Definition - What does Skeleton Corrosion mean?
Skeleton corrosion refers to graphite formation in low-alloy steels or iron. This takes place when the elements are exposed to high temperatures throughout a significant period of time.
Graphite formation can be very dangerous, as it weakens a material, causing localized corrosion damage that could potentially affect the entire structure or material.
Skeleton corrosion is also known as graphitization.
Corrosionpedia explains Skeleton Corrosion
Skeleton corrosion involves the formation of free carbon or graphite that is usually brought about by the growth process and nucleation that takes place when metal or a steel is exposed to temperatures higher than 800°F (1470°C).
Free carbons are very weak with low levels of resistance and ductility to certain factors such as mechanical or thermal fatigue. Due to this, there can be localized weakness on the structure, which spreads out to the entirety.
Steel that is exposed to extremely high temperatures for an extended period of time undergoes metallurgical degradation and forms graphite as well as iron. At high temperatures, the graphite or free carbons shift to grain boundaries, resulting in graphite nodule formation that can make the metal brittle.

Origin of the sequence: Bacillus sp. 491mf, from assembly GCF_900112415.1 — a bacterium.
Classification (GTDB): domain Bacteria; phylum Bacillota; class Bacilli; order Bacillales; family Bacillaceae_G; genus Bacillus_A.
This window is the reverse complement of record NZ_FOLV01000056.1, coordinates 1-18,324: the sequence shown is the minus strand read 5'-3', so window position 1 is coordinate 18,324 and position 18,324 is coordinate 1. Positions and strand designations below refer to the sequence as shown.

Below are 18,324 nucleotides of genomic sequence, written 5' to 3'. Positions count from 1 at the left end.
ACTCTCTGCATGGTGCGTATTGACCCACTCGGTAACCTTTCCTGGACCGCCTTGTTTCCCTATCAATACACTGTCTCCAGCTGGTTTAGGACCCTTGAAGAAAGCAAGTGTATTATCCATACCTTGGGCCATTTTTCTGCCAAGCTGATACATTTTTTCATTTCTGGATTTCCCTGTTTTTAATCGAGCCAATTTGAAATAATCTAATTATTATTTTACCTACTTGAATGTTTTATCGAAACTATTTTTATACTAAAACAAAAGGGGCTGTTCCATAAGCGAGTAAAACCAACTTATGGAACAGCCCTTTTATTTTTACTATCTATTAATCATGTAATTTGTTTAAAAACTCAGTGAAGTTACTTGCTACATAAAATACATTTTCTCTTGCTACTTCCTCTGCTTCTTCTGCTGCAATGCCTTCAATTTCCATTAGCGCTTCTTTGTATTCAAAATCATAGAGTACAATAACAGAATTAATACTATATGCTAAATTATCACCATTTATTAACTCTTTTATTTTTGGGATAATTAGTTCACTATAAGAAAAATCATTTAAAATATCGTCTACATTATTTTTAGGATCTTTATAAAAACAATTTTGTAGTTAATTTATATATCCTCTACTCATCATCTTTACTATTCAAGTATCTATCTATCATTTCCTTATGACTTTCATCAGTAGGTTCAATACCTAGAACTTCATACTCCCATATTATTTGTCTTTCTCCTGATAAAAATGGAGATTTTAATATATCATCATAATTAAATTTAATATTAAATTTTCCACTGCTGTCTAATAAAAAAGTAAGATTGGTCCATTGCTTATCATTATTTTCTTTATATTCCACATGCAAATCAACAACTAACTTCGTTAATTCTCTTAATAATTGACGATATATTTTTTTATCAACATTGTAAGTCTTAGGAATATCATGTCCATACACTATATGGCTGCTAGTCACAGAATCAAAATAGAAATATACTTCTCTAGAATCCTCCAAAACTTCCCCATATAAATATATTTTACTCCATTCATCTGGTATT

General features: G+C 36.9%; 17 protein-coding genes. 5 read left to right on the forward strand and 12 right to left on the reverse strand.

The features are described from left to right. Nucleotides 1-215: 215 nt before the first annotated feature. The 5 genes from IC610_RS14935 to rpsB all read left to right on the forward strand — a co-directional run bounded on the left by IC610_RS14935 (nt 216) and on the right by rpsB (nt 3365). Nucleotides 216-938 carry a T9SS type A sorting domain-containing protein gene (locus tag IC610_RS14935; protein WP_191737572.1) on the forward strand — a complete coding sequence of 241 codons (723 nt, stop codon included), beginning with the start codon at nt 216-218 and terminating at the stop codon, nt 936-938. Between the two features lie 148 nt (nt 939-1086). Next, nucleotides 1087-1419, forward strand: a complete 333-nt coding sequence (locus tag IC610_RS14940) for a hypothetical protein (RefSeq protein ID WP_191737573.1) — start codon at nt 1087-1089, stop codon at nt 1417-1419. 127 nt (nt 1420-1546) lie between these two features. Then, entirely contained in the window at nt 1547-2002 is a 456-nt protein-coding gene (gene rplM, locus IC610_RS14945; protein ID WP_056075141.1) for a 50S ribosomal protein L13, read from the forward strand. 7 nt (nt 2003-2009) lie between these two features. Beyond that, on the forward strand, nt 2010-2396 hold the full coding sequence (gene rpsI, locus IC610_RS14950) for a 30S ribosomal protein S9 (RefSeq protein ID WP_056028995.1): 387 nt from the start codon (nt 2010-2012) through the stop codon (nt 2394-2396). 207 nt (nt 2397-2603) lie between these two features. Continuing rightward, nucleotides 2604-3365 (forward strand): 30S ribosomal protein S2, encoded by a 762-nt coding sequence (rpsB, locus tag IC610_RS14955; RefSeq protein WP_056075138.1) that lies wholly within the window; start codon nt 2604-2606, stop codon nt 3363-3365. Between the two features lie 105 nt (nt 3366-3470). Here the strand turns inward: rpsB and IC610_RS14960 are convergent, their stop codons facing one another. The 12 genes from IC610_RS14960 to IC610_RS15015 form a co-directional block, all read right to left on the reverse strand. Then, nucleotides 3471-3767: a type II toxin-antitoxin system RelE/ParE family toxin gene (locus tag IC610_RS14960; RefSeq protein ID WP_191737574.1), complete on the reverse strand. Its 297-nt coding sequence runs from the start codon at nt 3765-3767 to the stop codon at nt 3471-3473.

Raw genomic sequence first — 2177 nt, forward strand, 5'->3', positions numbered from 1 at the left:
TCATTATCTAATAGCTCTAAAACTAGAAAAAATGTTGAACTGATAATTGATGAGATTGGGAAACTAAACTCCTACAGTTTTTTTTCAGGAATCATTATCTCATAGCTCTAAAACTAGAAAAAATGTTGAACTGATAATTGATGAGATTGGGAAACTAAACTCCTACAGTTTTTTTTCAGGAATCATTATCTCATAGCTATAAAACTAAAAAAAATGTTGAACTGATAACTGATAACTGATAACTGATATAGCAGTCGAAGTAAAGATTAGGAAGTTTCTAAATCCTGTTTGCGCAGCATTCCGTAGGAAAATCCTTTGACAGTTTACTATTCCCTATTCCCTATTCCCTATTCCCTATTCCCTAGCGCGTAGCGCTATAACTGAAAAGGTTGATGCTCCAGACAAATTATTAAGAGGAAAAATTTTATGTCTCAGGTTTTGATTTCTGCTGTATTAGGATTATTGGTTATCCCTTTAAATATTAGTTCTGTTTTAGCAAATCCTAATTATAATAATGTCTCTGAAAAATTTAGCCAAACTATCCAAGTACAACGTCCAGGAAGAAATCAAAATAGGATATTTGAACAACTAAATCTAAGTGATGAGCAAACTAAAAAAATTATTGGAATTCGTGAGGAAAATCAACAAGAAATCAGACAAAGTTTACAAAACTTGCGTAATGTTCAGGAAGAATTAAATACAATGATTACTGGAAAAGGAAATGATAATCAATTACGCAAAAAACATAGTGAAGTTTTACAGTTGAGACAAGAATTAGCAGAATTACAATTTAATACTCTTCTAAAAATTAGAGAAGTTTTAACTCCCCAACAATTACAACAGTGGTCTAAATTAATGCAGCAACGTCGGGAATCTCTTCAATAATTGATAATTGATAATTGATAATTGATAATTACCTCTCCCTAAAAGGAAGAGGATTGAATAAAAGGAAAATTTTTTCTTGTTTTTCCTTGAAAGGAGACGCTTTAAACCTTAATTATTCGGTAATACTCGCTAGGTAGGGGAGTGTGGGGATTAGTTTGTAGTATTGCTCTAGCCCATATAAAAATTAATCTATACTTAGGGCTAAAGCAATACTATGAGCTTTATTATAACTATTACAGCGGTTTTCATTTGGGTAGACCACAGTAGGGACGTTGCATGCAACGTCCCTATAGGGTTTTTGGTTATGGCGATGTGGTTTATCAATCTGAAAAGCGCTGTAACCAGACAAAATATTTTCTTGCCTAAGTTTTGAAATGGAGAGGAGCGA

Skeleton corrosion may be intentional, such as in the production of graphite electrons intended for arc furnaces, as well as cast irons. However, in most cases it is unintentional, like in low-alloy steels and carbon. Unintentional skeleton corrosion leads to loss of toughness and strength in the affected surface, producing low ductility, creep resistance and low levels of tensile strength.
This phenomenon is commonly seen in:
- Boiler tubes
- High-energy pipes
- Steel pipes
- Gray cast iron pipings
- Coal plants
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